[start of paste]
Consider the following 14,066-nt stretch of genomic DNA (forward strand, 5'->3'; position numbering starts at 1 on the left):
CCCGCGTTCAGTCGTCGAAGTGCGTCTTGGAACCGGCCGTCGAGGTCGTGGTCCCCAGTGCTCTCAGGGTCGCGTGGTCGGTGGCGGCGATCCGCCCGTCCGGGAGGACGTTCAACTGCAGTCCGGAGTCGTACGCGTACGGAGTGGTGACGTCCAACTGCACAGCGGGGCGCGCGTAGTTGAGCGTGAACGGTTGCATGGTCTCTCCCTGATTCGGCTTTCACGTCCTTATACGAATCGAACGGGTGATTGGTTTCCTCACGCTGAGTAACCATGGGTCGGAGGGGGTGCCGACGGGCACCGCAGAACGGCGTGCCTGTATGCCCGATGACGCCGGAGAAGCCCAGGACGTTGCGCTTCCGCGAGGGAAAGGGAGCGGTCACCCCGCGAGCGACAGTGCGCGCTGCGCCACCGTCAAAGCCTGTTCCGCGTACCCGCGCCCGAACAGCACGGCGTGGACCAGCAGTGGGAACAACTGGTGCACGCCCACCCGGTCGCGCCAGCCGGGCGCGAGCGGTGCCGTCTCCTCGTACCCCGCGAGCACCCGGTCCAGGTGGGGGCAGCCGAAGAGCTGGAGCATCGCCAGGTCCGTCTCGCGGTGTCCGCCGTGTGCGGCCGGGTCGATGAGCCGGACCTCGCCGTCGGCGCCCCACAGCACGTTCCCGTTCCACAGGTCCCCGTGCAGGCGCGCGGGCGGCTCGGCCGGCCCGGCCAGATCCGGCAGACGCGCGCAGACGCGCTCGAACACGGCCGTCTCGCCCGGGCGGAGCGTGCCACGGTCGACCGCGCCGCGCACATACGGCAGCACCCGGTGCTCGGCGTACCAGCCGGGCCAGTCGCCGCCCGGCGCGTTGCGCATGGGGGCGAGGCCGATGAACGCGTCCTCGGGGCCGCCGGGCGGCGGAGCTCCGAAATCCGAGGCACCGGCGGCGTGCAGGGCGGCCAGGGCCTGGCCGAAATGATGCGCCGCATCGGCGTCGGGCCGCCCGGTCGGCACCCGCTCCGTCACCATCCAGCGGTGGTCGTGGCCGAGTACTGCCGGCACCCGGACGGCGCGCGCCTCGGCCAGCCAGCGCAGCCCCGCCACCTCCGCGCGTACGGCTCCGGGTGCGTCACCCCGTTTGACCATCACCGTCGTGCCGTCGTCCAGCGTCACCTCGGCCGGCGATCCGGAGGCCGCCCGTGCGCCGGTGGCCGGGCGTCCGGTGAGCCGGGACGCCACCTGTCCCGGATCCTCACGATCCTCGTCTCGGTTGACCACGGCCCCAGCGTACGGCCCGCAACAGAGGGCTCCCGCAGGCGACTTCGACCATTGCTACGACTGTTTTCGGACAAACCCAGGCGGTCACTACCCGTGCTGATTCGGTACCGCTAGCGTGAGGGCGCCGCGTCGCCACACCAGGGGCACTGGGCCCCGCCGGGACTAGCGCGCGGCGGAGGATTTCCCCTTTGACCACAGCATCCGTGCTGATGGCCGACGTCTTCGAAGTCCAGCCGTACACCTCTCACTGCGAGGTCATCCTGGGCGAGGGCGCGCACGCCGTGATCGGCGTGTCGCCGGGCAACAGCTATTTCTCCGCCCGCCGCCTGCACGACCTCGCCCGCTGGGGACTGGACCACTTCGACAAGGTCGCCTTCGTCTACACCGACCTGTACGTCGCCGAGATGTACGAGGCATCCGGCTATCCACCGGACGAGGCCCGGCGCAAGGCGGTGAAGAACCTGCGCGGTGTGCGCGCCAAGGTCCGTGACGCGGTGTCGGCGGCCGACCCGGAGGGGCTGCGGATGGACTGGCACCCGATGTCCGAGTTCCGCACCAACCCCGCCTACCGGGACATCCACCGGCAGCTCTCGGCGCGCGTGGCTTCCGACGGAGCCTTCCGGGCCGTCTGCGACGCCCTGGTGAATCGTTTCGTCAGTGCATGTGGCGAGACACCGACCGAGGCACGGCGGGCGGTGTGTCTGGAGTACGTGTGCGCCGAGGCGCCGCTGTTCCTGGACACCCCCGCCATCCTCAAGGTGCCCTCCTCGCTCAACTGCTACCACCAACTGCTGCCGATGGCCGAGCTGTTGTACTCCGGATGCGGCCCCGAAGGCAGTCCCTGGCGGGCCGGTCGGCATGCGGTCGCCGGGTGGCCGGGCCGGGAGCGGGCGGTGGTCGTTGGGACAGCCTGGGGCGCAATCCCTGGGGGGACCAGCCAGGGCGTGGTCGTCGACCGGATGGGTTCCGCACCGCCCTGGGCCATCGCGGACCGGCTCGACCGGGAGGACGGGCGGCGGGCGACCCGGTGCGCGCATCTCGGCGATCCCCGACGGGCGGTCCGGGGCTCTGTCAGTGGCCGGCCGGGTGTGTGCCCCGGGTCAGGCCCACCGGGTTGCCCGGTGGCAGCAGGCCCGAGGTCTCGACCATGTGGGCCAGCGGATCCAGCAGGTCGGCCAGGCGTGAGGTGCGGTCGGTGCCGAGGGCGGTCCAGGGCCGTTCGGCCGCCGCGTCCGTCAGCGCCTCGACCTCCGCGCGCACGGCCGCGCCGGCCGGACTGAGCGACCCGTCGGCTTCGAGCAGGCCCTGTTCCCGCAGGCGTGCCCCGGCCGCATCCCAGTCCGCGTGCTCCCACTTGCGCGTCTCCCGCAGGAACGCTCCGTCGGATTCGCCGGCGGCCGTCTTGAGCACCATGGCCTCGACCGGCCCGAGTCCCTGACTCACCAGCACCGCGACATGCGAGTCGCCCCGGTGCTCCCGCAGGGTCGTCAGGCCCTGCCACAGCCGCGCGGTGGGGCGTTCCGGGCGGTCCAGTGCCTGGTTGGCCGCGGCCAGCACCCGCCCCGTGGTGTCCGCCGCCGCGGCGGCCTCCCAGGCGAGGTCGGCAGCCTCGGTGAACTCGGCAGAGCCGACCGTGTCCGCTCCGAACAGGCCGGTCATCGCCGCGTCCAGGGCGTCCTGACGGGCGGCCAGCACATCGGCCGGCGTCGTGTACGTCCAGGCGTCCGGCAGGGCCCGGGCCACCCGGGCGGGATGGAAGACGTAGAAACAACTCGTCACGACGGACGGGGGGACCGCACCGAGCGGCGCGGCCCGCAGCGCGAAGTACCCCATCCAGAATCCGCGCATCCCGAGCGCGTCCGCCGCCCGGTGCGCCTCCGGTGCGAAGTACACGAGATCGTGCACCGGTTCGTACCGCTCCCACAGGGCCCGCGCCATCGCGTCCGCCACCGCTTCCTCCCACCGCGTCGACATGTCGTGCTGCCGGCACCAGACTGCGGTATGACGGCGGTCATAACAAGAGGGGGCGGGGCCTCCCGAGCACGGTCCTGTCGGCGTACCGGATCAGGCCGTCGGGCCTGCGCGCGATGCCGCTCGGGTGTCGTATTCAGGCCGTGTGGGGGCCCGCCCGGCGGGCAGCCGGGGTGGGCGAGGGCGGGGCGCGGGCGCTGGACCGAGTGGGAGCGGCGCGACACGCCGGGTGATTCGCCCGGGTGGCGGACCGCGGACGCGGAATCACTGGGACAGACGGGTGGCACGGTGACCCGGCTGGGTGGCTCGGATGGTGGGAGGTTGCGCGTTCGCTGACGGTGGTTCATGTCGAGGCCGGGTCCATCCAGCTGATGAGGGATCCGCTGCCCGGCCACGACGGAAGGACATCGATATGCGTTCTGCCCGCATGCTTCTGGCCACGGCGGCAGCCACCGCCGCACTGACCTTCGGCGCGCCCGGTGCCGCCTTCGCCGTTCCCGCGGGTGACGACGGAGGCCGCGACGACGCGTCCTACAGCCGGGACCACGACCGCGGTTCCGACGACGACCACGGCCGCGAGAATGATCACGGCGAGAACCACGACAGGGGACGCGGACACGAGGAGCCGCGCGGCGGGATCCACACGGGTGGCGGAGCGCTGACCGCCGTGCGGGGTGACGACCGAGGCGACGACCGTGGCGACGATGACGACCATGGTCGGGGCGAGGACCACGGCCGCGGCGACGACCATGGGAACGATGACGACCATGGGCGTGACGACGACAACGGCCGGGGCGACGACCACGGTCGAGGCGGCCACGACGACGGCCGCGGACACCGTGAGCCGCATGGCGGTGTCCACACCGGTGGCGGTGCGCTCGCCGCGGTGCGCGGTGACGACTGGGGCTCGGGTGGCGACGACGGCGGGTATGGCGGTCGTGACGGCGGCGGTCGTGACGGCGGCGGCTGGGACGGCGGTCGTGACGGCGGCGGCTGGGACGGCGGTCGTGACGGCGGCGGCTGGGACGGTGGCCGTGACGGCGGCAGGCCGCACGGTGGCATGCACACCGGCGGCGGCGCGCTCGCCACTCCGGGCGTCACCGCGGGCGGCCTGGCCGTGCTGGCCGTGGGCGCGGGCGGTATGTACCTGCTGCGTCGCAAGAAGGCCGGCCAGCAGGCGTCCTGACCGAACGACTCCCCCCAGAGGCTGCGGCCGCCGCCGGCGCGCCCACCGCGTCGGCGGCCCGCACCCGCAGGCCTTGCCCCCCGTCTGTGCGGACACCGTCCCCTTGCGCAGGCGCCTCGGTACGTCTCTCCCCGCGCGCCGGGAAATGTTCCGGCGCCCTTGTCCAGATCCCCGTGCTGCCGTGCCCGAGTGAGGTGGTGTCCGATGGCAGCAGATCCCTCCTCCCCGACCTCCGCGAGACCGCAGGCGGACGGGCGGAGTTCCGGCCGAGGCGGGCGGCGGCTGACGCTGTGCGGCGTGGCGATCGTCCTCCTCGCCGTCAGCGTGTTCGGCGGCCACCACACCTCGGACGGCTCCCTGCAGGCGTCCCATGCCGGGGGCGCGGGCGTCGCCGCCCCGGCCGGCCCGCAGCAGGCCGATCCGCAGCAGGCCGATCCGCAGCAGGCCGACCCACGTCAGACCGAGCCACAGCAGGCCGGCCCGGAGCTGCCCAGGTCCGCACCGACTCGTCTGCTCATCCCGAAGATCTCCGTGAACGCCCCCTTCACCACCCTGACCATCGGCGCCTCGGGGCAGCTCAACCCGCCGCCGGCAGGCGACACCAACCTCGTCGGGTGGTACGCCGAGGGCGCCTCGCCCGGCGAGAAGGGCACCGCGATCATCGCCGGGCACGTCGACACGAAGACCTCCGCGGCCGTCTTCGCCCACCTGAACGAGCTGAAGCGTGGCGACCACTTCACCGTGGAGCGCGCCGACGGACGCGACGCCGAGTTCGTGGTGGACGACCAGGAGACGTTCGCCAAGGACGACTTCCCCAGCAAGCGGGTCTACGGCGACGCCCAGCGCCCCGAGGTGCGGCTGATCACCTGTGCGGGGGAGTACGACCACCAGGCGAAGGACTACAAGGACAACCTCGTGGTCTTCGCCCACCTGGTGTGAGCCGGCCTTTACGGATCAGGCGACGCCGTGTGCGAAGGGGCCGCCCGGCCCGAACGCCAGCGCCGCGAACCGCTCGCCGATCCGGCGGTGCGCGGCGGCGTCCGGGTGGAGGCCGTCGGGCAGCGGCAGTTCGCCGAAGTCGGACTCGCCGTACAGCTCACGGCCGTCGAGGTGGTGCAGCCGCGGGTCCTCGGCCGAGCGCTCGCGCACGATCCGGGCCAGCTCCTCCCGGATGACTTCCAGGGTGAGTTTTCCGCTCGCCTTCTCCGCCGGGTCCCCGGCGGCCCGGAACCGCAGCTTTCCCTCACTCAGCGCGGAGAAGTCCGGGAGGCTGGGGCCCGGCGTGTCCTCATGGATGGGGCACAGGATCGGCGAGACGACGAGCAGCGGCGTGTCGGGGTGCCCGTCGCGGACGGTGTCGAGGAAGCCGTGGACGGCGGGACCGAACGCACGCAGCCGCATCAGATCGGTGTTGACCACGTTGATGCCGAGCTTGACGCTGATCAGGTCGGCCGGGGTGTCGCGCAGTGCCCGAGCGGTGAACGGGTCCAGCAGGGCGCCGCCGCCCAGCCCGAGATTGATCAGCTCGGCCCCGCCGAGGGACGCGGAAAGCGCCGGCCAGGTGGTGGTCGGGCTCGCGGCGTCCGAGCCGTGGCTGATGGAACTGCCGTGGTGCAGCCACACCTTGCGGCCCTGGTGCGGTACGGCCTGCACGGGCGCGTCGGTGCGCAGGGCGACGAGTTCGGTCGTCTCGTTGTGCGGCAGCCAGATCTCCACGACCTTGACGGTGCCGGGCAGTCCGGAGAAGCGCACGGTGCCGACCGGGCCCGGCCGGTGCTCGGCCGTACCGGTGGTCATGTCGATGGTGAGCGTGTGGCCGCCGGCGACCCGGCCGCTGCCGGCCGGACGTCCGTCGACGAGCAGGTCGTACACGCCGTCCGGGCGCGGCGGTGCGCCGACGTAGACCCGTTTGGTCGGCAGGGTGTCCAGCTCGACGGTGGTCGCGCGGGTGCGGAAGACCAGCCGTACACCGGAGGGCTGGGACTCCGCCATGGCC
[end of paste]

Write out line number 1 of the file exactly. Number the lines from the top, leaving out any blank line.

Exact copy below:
Consider the following 14,066-nt stretch of genomic DNA (forward strand, 5'->3'; position numbering starts at 1 on the left):